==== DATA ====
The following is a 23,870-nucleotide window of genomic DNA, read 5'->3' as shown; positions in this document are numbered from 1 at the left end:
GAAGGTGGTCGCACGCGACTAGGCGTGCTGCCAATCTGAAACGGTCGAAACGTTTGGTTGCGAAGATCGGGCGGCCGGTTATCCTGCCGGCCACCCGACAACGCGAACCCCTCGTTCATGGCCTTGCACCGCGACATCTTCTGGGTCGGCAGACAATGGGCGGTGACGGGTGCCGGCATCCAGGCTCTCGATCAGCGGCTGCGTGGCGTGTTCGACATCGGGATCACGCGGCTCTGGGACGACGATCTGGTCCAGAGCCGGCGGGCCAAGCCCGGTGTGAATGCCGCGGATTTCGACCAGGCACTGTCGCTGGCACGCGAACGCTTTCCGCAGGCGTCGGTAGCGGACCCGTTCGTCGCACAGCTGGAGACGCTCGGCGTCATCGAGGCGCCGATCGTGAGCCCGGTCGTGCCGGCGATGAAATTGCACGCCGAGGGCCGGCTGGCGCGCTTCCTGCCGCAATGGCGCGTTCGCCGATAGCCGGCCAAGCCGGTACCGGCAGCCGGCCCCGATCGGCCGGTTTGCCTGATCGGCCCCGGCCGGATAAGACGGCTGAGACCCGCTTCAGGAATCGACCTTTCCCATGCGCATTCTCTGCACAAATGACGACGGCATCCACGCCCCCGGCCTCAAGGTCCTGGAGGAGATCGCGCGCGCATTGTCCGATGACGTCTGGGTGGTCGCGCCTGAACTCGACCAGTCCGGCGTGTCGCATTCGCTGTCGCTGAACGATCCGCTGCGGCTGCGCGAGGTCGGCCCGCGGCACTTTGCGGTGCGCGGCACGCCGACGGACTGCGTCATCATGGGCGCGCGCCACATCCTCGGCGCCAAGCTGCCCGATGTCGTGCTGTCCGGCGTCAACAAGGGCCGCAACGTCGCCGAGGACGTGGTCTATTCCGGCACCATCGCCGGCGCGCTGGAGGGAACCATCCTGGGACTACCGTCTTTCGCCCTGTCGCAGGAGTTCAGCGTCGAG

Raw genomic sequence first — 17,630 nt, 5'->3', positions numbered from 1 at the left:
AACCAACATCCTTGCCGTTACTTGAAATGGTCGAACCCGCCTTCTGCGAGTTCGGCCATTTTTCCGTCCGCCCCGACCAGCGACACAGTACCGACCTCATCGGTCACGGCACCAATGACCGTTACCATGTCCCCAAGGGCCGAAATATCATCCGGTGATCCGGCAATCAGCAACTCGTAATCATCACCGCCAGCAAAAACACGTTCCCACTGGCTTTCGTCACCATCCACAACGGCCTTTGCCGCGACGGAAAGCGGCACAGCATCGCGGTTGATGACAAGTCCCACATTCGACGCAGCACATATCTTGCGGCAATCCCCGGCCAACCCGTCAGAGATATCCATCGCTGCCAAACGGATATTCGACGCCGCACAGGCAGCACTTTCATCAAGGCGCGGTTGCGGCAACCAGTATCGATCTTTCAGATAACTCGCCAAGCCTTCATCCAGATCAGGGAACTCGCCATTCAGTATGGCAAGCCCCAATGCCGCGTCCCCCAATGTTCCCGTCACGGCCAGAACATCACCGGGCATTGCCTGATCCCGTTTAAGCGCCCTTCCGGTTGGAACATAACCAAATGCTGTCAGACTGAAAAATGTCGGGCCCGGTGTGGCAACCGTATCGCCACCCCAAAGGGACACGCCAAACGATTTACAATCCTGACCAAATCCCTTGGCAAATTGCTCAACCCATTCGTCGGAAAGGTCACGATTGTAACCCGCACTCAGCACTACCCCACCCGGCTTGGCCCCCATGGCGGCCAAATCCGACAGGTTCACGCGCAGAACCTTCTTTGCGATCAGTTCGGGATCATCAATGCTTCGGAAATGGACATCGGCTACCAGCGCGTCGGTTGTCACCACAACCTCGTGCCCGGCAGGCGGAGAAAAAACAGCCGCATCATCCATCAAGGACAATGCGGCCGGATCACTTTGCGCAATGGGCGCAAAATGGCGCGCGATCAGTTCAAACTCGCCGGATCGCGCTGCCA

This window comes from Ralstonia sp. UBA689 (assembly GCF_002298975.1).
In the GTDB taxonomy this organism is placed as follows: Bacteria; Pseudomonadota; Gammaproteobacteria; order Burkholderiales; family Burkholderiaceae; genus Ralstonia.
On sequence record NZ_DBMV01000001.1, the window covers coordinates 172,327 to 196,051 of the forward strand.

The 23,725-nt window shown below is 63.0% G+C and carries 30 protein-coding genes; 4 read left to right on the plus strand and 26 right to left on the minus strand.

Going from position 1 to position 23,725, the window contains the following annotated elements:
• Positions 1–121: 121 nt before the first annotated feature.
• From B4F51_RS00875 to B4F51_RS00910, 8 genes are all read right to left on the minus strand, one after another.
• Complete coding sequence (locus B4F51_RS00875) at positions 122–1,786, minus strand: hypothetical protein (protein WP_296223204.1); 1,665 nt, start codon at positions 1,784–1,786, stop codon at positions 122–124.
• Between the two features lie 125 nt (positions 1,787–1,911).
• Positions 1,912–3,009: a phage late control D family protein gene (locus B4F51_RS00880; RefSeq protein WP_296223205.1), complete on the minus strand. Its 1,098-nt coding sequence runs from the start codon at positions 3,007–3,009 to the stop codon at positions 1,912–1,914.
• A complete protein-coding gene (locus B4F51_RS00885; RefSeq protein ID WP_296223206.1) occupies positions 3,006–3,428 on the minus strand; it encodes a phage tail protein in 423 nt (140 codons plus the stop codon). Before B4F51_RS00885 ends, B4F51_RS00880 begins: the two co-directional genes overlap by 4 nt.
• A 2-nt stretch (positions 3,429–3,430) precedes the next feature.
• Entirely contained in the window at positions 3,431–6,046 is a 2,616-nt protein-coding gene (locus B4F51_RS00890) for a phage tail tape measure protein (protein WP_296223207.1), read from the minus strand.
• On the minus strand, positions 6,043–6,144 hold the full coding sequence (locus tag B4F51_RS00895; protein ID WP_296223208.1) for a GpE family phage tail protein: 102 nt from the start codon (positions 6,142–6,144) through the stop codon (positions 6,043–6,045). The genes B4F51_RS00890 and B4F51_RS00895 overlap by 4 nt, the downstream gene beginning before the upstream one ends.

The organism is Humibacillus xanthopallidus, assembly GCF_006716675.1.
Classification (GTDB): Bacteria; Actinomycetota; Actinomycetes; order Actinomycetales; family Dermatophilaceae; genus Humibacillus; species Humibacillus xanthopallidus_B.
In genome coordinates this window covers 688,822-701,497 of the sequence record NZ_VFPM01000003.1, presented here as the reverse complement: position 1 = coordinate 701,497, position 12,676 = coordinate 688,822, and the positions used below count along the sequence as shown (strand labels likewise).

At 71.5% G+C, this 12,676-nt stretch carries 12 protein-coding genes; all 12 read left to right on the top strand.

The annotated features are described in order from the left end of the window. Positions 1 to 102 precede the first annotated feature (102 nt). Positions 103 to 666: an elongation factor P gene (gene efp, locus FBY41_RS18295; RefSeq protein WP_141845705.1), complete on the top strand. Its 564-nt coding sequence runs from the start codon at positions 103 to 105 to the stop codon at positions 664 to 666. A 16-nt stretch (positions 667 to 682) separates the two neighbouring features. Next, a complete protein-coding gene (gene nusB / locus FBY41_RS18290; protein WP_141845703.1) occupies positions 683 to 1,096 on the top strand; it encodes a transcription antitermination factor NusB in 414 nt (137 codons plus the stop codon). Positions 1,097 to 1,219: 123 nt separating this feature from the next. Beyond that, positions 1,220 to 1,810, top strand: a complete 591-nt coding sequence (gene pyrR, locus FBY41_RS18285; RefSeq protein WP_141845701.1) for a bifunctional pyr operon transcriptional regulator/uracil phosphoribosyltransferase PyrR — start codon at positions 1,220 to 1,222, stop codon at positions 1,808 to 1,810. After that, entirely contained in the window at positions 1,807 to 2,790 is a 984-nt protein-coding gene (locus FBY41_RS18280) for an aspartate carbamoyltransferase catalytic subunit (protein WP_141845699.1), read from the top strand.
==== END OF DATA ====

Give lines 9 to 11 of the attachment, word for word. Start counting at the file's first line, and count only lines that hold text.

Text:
Going from position 1 to position 23,725, the window contains the following annotated elements:
• Positions 1–121: 121 nt before the first annotated feature.
• From B4F51_RS00875 to B4F51_RS00910, 8 genes are all read right to left on the minus strand, one after another.